The White Tiger displays such a mean-spirited voice and a brutal distortion of the lives of poor rural Indians that it makes its celebration puzzling … The White Tiger chooses Bihar, the poor state in eastern India—always maligned by reporters who rarely visit there to report on it—as emblematic of poverty and savagery. The fact that none of the characters are fully realized or sympathetic may be the sign of satire, but if so, it also suggests (and many reviewers seem to agree) that they stand for the real depravity of Biharis. Adiga’s labeling this place as ‘Darkness’ in contrast to Civilization (Bangalore) can’t possibly escape a comparison to Joseph Conrad. And sure enough Adiga’s description of village life follows from so many stereotypes found in colonial literature.
Aravind Adiga's The White Tiger is one of the most powerful books I've read in decades. No hyperbole. This debut novel from an Indian journalist living in Mumbai hit me like a kick to the head — the same effect Richard Wright's Native Son and Ralph Ellison's Invisible Man had. But Tiger isn't about race or caste in India. It's about the vast economic inequality between the poor and the wealthy elite … This is an amazing and angry novel about injustice and power.
We know at the start of the book that Balram is an ‘entrepreneur’ in Bangalore, the hub of ‘all these outsourcing companies that virtually run America now.’ We also learn early on of the brutal act that helped get him there. But the particulars of his progress are a mystery. And the motives behind his actions take some time to unfold. His story, significantly, is addressed to Chinese Premier Wen Jiabao, due to visit Bangalore, to whom Balram feels a special link … perhaps because the Chinese are the ones supplying arms to India’s revolutionary Naxal movement. Balram, clawing his way up from the bottom, has no objection to someone upsetting the whole apple cart.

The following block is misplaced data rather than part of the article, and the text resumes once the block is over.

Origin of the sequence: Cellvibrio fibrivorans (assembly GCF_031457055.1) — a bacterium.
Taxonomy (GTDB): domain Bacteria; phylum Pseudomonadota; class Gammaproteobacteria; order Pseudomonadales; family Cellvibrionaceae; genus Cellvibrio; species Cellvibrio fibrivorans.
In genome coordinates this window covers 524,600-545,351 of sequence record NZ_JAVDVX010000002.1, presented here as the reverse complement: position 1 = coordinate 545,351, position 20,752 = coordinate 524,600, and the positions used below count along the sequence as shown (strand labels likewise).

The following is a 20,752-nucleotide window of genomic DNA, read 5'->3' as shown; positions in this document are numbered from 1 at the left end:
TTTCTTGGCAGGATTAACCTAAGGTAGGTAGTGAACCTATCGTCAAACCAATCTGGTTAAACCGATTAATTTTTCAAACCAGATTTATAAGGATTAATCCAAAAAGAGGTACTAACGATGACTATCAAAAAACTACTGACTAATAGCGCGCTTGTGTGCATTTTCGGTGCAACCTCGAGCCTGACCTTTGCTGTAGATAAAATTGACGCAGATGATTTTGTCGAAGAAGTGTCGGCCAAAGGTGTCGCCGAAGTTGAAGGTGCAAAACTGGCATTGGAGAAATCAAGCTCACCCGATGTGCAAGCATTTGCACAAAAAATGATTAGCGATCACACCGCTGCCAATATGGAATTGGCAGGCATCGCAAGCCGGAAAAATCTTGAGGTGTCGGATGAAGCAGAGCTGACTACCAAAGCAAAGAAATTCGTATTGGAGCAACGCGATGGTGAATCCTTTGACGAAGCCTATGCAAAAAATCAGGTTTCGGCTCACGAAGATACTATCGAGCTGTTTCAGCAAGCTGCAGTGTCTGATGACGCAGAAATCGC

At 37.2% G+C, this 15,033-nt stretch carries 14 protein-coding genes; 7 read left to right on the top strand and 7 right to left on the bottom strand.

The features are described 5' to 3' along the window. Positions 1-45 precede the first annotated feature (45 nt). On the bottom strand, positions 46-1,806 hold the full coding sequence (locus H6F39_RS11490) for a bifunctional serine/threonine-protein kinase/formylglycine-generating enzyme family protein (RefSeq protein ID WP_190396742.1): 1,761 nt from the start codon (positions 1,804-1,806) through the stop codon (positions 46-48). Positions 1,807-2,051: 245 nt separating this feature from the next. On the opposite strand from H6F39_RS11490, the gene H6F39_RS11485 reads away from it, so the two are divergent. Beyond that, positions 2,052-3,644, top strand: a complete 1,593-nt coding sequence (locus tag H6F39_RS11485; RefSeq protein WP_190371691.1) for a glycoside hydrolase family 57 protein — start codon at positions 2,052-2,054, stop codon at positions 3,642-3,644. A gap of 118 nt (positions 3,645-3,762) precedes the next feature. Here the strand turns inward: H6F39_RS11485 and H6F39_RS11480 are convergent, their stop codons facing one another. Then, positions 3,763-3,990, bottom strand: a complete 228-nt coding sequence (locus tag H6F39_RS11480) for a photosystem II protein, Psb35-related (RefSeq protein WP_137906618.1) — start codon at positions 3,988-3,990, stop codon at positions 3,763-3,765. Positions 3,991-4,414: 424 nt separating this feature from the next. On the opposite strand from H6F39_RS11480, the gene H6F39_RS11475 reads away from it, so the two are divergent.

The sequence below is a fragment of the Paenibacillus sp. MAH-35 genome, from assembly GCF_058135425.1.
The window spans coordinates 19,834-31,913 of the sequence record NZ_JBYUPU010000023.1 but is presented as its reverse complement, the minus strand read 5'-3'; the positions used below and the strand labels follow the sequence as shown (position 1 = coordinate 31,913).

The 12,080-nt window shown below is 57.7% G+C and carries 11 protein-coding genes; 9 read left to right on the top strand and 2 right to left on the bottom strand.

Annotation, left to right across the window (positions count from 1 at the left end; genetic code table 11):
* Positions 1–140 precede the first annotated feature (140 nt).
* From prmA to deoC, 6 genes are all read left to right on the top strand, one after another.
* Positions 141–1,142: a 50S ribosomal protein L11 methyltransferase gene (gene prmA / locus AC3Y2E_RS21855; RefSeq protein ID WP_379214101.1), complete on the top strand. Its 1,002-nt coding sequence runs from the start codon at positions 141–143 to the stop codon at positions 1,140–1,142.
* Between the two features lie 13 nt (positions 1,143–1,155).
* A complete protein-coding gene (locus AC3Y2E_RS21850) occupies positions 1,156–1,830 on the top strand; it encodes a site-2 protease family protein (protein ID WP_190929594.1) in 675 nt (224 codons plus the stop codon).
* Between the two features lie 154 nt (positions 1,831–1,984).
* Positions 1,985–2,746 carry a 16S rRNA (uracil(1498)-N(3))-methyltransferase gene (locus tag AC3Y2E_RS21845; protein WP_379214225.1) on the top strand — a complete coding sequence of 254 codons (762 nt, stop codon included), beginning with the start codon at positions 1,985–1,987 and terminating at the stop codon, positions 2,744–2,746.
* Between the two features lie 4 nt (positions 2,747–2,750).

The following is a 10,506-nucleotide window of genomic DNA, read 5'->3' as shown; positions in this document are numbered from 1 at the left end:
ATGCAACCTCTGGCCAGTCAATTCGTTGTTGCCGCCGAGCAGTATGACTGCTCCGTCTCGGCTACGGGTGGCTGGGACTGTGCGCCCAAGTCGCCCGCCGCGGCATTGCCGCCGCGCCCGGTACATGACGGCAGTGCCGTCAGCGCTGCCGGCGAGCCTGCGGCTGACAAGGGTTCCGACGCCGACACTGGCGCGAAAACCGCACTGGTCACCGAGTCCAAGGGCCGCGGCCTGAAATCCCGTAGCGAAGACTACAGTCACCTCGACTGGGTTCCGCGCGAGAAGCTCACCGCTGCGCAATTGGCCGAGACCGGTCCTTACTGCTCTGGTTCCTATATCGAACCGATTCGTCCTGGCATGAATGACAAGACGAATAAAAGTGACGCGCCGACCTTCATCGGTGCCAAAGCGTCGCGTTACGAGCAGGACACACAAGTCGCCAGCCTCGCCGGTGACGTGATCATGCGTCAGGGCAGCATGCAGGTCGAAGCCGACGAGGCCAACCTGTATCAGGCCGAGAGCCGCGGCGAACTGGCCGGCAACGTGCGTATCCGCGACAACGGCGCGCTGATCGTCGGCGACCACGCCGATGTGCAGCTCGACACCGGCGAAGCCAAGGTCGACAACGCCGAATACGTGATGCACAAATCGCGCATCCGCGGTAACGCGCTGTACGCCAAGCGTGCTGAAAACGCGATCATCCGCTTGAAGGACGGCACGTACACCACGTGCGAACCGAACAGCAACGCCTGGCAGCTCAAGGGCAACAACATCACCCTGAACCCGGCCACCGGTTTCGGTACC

...a fascinating glimpse beneath the surface of an Indian economic ‘miracle,’ a heart-stopping psychological tale of a premeditated murder and its aftermath, and a meticulously conceived allegory of the creative destruction that's driving globalization … The truth, as Balram portrays it, turns out to be quite a bit darker than anything you may have read in the business pages about the subcontinent's boulevards of gleaming new office towers. And while his against-all-odds rise owes much to hard work, courage, and determination, Balram most decidedly lacks the selfless virtue of the bootstrapping Horatio Alger character: He claws his way from indentured servitude to economic empowerment via acts of ruthlessness and, as he confesses in the first chapter, murder.
...a remarkably authentic portrayal of the life of the underdog — a representative of the many millions of Indians who live and die in mind-numbing deprivation … Adiga is so good at imagining the life of the outcast that the novel is an often scary reminder of the pitfalls of overlooking the plight of the underprivileged. When Balram drives his master around Gurgaon, the sight of scantily clad women is a shock to him — not just because women in the Darkness do not dress provocatively, but also because he is humiliated by his inability to have a slice of the ‘fast life’ … Adiga's debut novel is a highly realized work — a dazzling, brutal look at the unsavory side effects of India's rapidly globalizing economy.
Adiga...writes forcefully about a corrupt culture; unfortunately, his commentary on all things Indian comes at the expense of narrative suspense and character development. Thus he writes persuasively about the so-called Rooster Coop, which traps family-oriented Indians into submissiveness, but fails to describe the stages by which Balram evolves from solicitous servant into cold-blooded killer. Adiga’s pacing is off too, as Balram too quickly reinvents himself in Bangalore, where every cop can be bought.